@gSchool Week 1

What a week! Following months of anticipation, we finally started programming bootcamp as gSchool’s first Boulder cohort. There are 26 students consisting of 12 women and 14 men. We range from having four months self-taught coding experience to years of experience as front-end developers. A few of the students are graduates of shorter programming bootcamps.  There are engineers (chemical and nuclear), a lawyer, several musicians, a waitress, a fitness club owner and a Tibetan translator. Rumor has it that we range in age from 24 to 55. Despite our diversity, we’re unified by a tremendous sense of excitement at being a part of gSchool.  Our enthusiasm is driven by the support and encouragement provided by the teachers Mike Gehard and Jeff Dean.

In the first week alone, we’ve touched on Command Line,  Developer Workflow, Git, Github and Heroku, Test-Driven Development, Ruby, Pivotal Tracker, Basic HTML site deploy and pushing apps into production. Meanwhile, one whole day was spent doing Improv (yes, theater improv… as a very successful first-day Ice Breaker tool) and we also squeezed in a Happy Hour on Friday afternoon. The pace has been tremendous, but not overwhelming (again, largely credited to Mike and Jeff’s teaching style and the sense of cohesiveness among the students).

Considering myself on a lower rung of the cohort’s knowledge-base, I’ve been studying long hours trying to keep abreast of the staggering amount of material covered in class. The phrase that comes to mind is ‘struggling… but not drowning’. Earlier this year, I read Chad Fowler’s book The Passionate Programmer. He devotes a chapter to the topic ‘Be the Worst’. The idea is that if you’re the worst programmer in the room, you’ll always code with people who are better than you. He intimates that an instinctual herd behavior takes over and helps raise your ability to the group’s level. That thought brings me comfort as I struggle with basic concepts around Git and Developer Workflow.

Another effort on my part is to expose as much of my ignorance as possible. Bringing light to the parts that would normally remain hidden ultimately will help me be a better programmer. In the meantime, I’m a squeaky wheel begging for grease and study assistance from more knowledgeable classmates. Hopefully, I’ll grow out of this awkward stage and be able to offer them assistance further into the course.

Time for bed, but I’ll post some pictures of the Galvanize gSchool space in Denver for those who might be interested. These first four photos may give a sense as to the size of the first floor open space. Included is a bar, a small cafe and plenty of tables and counters for techies to mingle while relaxing or working on coding projects:GalvanizeBarConvo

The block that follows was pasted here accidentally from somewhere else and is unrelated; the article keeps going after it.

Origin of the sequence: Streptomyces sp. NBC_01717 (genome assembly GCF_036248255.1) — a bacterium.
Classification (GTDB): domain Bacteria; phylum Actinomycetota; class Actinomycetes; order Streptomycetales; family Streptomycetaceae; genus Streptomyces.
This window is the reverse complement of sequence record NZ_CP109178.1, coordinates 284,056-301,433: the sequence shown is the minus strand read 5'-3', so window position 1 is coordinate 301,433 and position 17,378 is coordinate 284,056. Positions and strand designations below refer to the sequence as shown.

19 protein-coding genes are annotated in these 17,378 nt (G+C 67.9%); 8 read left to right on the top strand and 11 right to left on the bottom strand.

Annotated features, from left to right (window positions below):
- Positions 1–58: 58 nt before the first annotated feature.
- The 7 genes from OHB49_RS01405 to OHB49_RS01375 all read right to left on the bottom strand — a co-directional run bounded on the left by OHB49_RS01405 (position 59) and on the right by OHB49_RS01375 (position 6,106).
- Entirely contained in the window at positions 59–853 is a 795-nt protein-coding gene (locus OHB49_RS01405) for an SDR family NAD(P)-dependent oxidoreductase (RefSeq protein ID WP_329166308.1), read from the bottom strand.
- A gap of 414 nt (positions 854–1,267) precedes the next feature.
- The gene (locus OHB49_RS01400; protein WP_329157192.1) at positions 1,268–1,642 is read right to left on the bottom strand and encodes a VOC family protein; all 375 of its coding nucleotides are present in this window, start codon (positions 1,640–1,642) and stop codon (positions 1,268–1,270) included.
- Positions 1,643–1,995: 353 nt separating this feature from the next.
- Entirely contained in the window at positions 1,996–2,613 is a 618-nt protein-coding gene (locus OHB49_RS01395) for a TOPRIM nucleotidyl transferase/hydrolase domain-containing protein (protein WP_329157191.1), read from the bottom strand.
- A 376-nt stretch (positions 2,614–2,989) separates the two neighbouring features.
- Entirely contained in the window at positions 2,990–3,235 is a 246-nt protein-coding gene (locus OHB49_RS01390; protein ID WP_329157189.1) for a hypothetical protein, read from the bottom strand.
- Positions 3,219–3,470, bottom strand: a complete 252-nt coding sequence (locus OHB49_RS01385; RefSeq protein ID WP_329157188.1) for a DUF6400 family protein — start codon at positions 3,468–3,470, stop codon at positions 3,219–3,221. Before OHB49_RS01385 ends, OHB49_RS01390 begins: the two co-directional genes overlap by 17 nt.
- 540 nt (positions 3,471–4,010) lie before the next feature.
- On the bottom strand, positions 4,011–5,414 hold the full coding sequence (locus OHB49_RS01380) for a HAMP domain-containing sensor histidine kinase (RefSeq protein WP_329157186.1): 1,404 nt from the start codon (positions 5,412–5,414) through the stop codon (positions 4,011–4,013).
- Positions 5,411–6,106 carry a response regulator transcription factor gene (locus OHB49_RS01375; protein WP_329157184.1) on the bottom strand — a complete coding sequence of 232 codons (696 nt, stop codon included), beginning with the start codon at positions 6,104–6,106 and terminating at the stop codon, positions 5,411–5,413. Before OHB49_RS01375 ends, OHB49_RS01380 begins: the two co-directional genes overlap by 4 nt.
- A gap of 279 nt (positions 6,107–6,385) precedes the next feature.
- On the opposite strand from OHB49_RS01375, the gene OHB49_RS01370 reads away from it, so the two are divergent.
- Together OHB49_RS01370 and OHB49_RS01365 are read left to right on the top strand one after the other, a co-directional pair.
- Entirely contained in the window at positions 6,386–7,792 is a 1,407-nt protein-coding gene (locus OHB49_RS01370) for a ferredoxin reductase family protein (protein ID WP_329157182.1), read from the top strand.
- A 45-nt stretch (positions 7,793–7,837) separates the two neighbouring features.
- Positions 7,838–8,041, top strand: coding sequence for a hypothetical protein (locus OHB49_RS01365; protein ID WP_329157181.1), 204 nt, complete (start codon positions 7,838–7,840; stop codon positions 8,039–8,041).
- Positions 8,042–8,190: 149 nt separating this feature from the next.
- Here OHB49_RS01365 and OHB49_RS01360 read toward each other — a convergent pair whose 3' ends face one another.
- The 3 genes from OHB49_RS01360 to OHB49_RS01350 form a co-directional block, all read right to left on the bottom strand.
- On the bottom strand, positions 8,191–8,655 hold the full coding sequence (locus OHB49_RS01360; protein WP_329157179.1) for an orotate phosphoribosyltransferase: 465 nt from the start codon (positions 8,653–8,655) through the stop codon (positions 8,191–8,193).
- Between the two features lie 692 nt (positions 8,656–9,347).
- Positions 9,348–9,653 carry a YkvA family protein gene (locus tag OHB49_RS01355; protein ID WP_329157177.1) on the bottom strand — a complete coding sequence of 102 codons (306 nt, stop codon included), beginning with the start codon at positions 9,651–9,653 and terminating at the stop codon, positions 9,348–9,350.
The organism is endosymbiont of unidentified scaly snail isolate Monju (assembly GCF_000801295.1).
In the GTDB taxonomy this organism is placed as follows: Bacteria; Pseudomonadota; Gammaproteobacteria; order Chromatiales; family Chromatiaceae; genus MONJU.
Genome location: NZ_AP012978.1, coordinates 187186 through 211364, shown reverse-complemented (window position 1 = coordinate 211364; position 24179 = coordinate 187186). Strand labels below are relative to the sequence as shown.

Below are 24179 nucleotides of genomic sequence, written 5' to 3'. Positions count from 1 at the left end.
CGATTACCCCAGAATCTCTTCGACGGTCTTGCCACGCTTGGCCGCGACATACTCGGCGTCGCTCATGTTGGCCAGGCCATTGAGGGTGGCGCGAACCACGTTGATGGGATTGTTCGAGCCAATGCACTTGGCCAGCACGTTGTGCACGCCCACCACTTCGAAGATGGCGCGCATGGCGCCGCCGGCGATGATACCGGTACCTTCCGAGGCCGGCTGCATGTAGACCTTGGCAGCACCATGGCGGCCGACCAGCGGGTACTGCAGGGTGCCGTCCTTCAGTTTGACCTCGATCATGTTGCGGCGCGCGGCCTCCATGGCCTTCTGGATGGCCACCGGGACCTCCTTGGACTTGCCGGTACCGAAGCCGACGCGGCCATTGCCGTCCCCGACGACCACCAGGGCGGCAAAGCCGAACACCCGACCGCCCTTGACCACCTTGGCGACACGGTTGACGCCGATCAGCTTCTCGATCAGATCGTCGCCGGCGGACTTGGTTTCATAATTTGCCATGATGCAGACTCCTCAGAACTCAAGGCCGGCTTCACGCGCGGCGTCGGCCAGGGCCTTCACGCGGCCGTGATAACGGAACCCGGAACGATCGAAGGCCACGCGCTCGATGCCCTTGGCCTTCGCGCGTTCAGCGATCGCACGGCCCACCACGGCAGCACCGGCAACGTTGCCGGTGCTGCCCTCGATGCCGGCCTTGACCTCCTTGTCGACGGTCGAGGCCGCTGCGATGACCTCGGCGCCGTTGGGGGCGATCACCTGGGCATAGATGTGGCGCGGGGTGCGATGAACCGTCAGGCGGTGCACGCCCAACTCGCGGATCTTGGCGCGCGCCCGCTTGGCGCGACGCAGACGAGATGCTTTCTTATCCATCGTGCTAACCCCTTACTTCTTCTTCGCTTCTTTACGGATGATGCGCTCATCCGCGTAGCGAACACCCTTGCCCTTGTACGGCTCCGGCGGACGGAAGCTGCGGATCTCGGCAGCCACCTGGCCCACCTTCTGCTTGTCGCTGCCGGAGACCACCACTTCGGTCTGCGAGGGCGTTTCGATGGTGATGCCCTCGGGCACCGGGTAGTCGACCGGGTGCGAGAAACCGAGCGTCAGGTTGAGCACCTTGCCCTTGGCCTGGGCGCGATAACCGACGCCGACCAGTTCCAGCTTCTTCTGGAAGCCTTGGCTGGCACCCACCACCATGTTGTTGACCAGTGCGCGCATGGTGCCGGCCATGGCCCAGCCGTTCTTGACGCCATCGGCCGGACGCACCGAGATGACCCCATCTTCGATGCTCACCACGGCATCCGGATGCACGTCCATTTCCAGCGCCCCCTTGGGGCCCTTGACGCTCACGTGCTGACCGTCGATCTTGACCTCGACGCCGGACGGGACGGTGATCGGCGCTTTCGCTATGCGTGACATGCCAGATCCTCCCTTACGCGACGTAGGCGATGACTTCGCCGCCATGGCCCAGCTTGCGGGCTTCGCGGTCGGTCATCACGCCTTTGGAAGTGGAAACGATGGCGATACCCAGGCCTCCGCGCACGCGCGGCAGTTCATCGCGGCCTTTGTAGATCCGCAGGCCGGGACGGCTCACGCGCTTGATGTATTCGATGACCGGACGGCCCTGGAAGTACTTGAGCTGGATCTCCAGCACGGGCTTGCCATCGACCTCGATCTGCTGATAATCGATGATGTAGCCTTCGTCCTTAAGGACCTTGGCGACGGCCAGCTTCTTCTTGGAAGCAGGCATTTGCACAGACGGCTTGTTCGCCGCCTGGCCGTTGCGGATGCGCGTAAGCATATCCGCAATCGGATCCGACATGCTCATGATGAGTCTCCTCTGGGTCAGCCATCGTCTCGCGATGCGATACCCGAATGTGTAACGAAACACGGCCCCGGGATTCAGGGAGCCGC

These last two photos were taken in the classroom leading up to Friday’s Happy Hour (note the anticipatory beer):



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5 Responses to @gSchool Week 1

  1. Josh says:

    Thanks for posting your experiences at gSchool. I’ll keep reading. I am looking hard at RefactorU right now, which is what brought me by. Good luck,

  2. Thanks, Josh. I really liked Sean and only heard praise about the head teacher Raine Lourie. As it was put to me, “Raine Lourie is an absolutely incredible teacher. Two people in this cohort had previously taken other bootcamps–dev bootcamp and hacker square– and both claim that Raine truly has a gift for teaching code.”

    If you haven’t come across it yet, Brian Hedberg (Twitter: @hedburglar) blogged a little about his experiences at RefactorU (http://gemfarm.blogspot.com). He very kindly answered many of my questions.

    So that you can make a completely informed decision, there is another bootcamp opening, Turing School (Twitter: turingschool) in Denver, CO. The founder Jeff Casimir (Twitter: j3) also co-founded the first programming bootcamp Hungry Academy and then gSchool.

    Thank you for commenting and I hope you’re able to get into the bootcamp of your choice.

    • Josh says:

      Wow, great info. I read Brian’s blog. I think a lot of bootcamp students start out with the best of intentions to write about the experience. However, the extreme amount of learning in a condensed time frame seems to get the better of them. You might have a better shot with gSchool since the course is 6 months long.

      It’s funny how everyone has different challenges regarding education. I have a great job with a good company already. I want to increase my development skills mostly for personal improvement, and options going forward. The huge issue for me is that taking time off for bootcamp will cost me vastly more than the tuition. It’s a nice problem to have, but when the end result is not growing like you want….

  3. Jenny Knuth says:

    Hi Peggy, I am in the process of applying to gSchool and Kate Vovk sent me to your blog, which I am currently reading—and enjoying immensely! I too am in the middle of a mid-life career change. I have to second the recommendation for Raine Lourie. I took classes at BDA with him and he was fabulous. Nice to see his name pop up again.

  4. Hi Jenny, I’m glad to hear you’re enjoying the blog and that you are in touch with Kate… she’s a really nice person! Thumbs up for Raine… I’ve never met him but consistently have heard really good things about his teaching style.

    If you’re in the Boulder area and ever want to talk about gSchool, let me know and we can chat over coffee/tea.

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